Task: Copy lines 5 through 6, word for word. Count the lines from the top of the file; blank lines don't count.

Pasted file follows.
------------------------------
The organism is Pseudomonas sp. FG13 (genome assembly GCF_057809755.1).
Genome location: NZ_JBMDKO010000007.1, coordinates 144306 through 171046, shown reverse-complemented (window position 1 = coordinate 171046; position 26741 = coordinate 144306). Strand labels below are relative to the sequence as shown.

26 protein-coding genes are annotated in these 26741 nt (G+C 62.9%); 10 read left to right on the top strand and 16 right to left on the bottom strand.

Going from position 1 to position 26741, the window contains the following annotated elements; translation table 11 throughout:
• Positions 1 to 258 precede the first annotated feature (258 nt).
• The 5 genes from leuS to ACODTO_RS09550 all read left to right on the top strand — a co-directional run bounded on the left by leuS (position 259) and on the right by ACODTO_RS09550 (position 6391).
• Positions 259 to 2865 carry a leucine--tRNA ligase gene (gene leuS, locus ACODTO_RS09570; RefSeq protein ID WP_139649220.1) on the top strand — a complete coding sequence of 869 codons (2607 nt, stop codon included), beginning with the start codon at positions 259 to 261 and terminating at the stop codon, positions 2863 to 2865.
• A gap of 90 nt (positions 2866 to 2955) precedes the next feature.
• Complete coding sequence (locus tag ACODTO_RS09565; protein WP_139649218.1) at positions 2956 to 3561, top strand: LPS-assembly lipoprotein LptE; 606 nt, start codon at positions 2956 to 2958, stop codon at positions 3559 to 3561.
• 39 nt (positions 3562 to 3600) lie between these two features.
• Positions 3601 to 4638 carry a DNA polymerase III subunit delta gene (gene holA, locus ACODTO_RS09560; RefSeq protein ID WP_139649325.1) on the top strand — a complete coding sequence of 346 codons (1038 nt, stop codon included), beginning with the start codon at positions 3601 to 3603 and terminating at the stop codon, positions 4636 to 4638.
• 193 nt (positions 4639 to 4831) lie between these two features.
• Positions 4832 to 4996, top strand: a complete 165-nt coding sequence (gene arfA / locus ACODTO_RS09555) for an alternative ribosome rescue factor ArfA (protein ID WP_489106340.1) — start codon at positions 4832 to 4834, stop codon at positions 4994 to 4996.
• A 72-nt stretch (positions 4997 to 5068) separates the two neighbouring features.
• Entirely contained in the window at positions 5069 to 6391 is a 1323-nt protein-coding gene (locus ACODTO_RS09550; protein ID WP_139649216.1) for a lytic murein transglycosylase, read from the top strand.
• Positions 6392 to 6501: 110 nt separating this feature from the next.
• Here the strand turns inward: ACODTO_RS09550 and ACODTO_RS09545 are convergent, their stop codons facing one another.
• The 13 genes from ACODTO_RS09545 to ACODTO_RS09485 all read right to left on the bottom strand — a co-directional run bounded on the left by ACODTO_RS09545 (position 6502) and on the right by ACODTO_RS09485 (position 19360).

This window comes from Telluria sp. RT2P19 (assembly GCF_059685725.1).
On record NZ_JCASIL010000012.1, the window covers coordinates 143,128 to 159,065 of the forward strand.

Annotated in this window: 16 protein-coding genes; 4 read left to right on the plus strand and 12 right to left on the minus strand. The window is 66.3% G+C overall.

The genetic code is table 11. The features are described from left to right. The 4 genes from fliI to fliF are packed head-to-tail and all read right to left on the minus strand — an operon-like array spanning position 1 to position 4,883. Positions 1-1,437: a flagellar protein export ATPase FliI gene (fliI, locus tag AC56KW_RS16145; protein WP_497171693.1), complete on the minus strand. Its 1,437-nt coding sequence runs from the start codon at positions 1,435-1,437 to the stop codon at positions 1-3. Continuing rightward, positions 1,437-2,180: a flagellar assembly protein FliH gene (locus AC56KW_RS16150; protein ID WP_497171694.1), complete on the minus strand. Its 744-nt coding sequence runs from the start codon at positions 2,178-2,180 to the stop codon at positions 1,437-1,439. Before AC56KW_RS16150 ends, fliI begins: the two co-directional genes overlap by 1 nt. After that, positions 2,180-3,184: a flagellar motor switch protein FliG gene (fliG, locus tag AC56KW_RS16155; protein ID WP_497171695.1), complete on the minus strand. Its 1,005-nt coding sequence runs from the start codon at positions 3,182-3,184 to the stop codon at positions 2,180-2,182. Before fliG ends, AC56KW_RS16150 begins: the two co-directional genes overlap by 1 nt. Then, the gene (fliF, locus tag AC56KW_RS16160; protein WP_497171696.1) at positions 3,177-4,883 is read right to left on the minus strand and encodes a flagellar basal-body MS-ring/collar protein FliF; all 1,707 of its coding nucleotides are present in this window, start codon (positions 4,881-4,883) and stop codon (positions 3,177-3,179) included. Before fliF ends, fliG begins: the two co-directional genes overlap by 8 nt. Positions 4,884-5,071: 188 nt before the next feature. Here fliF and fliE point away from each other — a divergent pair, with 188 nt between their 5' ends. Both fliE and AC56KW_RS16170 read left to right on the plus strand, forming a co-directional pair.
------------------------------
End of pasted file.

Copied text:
• Positions 1 to 258 precede the first annotated feature (258 nt).
• The 5 genes from leuS to ACODTO_RS09550 all read left to right on the top strand — a co-directional run bounded on the left by leuS (position 259) and on the right by ACODTO_RS09550 (position 6391).